PRIMARY - Irish Red
PRIMARY - Apple Bee Cider
PRIMARY - Dunkelweizen
PRIMARY - Orange Blossom Mead

"A man is but the product of his thoughts. What he thinks, he becomes." -- Mahatma Gandhi

Reply With Quote
Old 03-19-2009, 03:38 AM   #7
...My Junk is Ugly...
BierMuncher's Avatar
Jan 2007
St. Louis, MO
Posts: 12,420
Liked 809 Times on 439 Posts

Homebrewers call them secondaries. Micro-breweries call them "bright tanks".

It's where the excess yeast has a better chance of falling out, allowing the beer to clear better.

I'm a fan:
Click image for larger version

Name:	10Der_3.jpg
Views:	148
Size:	64.4 KB
ID:	10335

Click image for larger version

Name:	Blonde_Ale2.jpg
Views:	145
Size:	47.1 KB
ID:	10336

Click image for larger version

Name:	HappyFri_4.jpg
Views:	142
Size:	76.6 KB
ID:	10337

Reply With Quote
Old 03-19-2009, 03:42 AM   #8
Mar 2007
Oak Creek, WI
Posts: 538
Liked 6 Times on 3 Posts

Originally Posted by BierMuncher View Post
Homebrewers call them secondaries. Micro-breweries call them "bright tanks".

It's where the excess yeast has a better chance of falling out, allowing the beer to clear better.

I'm a fan:
I like them too! Usually I cold crash the secondary to help the beer to clear faster.

Given the volume BM brews, I'm sure he needs to clear his primaries to keep production flowing. That's another +1 for secondaries.

Reply With Quote
Old 03-19-2009, 03:46 AM   #9
Anthony_Lopez's Avatar
Mar 2008
Groton, MA
Posts: 1,536
Liked 24 Times on 10 Posts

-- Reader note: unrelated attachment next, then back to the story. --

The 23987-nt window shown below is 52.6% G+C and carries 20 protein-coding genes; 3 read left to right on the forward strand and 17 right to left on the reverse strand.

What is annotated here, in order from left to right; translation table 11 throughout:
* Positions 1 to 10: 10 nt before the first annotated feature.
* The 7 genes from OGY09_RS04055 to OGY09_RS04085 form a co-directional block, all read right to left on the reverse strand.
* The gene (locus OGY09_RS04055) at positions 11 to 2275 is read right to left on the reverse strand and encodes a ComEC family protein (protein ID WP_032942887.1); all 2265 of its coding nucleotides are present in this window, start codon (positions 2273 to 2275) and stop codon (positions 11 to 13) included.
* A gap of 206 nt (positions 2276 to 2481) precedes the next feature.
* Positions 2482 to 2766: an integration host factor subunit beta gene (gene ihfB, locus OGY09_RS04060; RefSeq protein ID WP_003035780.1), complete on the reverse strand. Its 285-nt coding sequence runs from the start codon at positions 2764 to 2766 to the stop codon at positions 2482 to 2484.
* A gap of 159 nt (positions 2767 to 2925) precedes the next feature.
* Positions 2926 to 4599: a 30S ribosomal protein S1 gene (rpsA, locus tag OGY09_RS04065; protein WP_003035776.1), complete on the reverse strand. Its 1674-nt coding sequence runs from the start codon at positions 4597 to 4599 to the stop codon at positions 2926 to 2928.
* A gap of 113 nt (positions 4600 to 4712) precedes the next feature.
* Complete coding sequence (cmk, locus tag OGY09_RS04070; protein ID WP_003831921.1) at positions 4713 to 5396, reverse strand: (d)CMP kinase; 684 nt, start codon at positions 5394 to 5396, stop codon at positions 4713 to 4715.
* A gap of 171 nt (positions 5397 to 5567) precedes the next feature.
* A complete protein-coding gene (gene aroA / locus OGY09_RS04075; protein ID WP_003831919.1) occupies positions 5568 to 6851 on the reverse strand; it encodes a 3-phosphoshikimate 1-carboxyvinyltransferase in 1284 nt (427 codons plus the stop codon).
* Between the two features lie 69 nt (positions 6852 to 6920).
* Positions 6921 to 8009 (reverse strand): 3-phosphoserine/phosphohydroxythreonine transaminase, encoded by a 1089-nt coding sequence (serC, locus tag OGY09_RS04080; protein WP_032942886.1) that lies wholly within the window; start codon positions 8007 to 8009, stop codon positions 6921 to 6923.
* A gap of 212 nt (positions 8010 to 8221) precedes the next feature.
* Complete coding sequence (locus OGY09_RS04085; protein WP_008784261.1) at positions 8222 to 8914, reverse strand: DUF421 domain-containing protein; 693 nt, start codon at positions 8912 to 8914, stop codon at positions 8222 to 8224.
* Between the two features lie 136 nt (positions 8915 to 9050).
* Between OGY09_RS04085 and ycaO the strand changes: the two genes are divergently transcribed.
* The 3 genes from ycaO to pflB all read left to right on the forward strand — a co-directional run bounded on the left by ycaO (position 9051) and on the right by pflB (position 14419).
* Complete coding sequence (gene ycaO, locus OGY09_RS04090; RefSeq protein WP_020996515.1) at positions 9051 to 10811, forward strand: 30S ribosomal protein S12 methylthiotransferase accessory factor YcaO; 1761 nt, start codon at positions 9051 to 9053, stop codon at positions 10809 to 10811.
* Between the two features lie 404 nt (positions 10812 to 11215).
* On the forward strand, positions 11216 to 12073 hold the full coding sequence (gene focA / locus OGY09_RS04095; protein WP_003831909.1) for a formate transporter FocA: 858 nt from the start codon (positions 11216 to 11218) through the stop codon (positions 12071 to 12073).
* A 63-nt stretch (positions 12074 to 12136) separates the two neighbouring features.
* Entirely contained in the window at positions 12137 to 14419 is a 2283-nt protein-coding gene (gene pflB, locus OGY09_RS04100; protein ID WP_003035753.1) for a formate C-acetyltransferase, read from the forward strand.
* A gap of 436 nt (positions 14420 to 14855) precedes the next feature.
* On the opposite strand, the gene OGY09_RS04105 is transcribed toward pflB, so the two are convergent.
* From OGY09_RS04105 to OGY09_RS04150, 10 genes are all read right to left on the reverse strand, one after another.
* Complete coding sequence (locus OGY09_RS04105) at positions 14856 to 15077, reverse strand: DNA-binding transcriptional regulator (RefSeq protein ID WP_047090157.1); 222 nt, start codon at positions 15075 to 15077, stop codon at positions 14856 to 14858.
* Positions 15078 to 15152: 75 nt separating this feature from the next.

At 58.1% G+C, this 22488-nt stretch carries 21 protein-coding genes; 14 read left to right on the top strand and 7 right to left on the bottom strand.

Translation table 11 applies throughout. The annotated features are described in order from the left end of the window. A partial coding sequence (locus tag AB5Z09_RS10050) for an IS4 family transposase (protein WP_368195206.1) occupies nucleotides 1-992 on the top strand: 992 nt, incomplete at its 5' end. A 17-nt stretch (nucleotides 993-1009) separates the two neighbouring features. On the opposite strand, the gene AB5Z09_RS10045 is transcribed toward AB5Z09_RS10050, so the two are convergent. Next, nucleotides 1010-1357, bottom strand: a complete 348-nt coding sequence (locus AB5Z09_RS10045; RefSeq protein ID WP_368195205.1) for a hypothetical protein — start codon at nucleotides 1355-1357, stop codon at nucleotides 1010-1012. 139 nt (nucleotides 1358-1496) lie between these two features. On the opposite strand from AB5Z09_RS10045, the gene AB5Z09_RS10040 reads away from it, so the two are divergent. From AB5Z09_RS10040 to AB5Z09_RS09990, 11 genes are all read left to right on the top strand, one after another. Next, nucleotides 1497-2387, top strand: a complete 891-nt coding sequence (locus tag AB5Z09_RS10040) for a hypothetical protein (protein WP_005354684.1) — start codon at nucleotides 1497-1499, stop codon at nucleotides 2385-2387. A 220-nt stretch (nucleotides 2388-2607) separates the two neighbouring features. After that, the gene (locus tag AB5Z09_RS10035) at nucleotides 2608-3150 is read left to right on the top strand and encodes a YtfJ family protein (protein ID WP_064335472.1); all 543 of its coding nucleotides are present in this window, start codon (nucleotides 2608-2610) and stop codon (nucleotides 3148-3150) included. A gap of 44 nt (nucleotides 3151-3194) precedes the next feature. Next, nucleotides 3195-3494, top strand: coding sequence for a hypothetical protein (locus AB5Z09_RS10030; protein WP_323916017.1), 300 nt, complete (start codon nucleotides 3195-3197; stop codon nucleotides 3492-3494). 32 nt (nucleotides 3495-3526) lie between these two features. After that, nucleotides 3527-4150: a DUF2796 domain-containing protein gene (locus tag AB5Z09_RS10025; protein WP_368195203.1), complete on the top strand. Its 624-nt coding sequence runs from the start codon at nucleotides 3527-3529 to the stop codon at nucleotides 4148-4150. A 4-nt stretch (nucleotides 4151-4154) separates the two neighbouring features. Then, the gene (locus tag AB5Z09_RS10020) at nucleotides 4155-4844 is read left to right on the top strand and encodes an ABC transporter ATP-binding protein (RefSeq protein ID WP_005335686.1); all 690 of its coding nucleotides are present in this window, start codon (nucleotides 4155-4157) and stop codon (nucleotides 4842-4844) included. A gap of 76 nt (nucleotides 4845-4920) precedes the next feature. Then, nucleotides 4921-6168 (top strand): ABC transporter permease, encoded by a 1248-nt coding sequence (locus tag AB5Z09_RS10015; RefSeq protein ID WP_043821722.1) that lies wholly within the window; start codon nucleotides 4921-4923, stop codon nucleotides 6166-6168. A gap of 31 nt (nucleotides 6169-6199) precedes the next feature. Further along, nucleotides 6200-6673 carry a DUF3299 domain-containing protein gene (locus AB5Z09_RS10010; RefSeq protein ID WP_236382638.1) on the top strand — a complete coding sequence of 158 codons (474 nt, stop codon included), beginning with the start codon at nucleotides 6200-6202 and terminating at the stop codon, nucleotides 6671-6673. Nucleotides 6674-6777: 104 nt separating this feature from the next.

I use a secondary for many of my beers. While it isn't necessary, contact with trub and yeast can lead to off flavors in your beer. At the volume we are fermenting, I'd guess this isn't as big an issue as with larger volume fermentation, and that is why many of HBT's veteran brewers are stating it as unneccessary (We all know what ASSuming does). During primary fermentation, your plastic bucket works quite well as a fermenter because so much CO2 is being created that oxygen permeation of the bucket is not a factor. Once fermentation subsides, oxygen can begin to leach in through plastic. If you are going to rack right into a bottling bucket after your primary and bottle or keg, then this is fine. If you plan on aging the beer, a glass carboy is your friend. With glass, the oxygen permeability is not a factor, and you can let that beer age as long as you'd like. My dubbel has been sitting for 3 months now in secondary, and has 3 more to go.

Aside from oxygen permeability, the secondary is great for racking onto additives (already mentioned above) The secondary is also helpful if you want to let the beer clear out more.
I'd rather have a bottle in front of me, than a frontal lobotomy.
--Tom Waits

You can't be a real country unless you have a beer and an airline - it helps if you have some kind of a football team, or some nuclear weapons, but at the very least you need a beer.
--Frank Zappa

My Cheap and Easy Stirplate

Reply With Quote
Old 03-19-2009, 04:45 AM   #10
Mar 2009
Posts: 368
Liked 1 Times on 1 Posts

I'd suggest not using a secondary for your first batch. The first batch is like torcher waiting until you get to taste it. If you start with a no-boil kit, a secondary isn't really necessary. When you start using specialty grains, you'll have more grain particles you want to let settle to the bottom. With a no-boil kit, you'll only have the yeast and since there will be yeast in the bottom of your bottles anyway, who cares.

That said, should you buy a kit with a secondary or not? That's entirely up to you. You can always buy one later.

Reply With Quote
Thread Tools

Similar Threads
Thread Thread Starter Forum Replies Last Post
Purpose of lagering? brewmonger Brew Science 16 03-07-2009 05:01 PM
Purpose for gypsum Bob869007 All Grain & Partial Mash Brewing 3 10-15-2008 07:18 PM
purpose of a starter? bringitonhome Beginners Beer Brewing Forum 7 10-01-2008 04:37 PM
carboy purpose gmal1 Equipment/Sanitation 9 05-11-2006 02:08 PM
What is the purpose of secondary fermentation? Fillabong Beginners Beer Brewing Forum 5 04-27-2005 01:47 AM

Forum Jump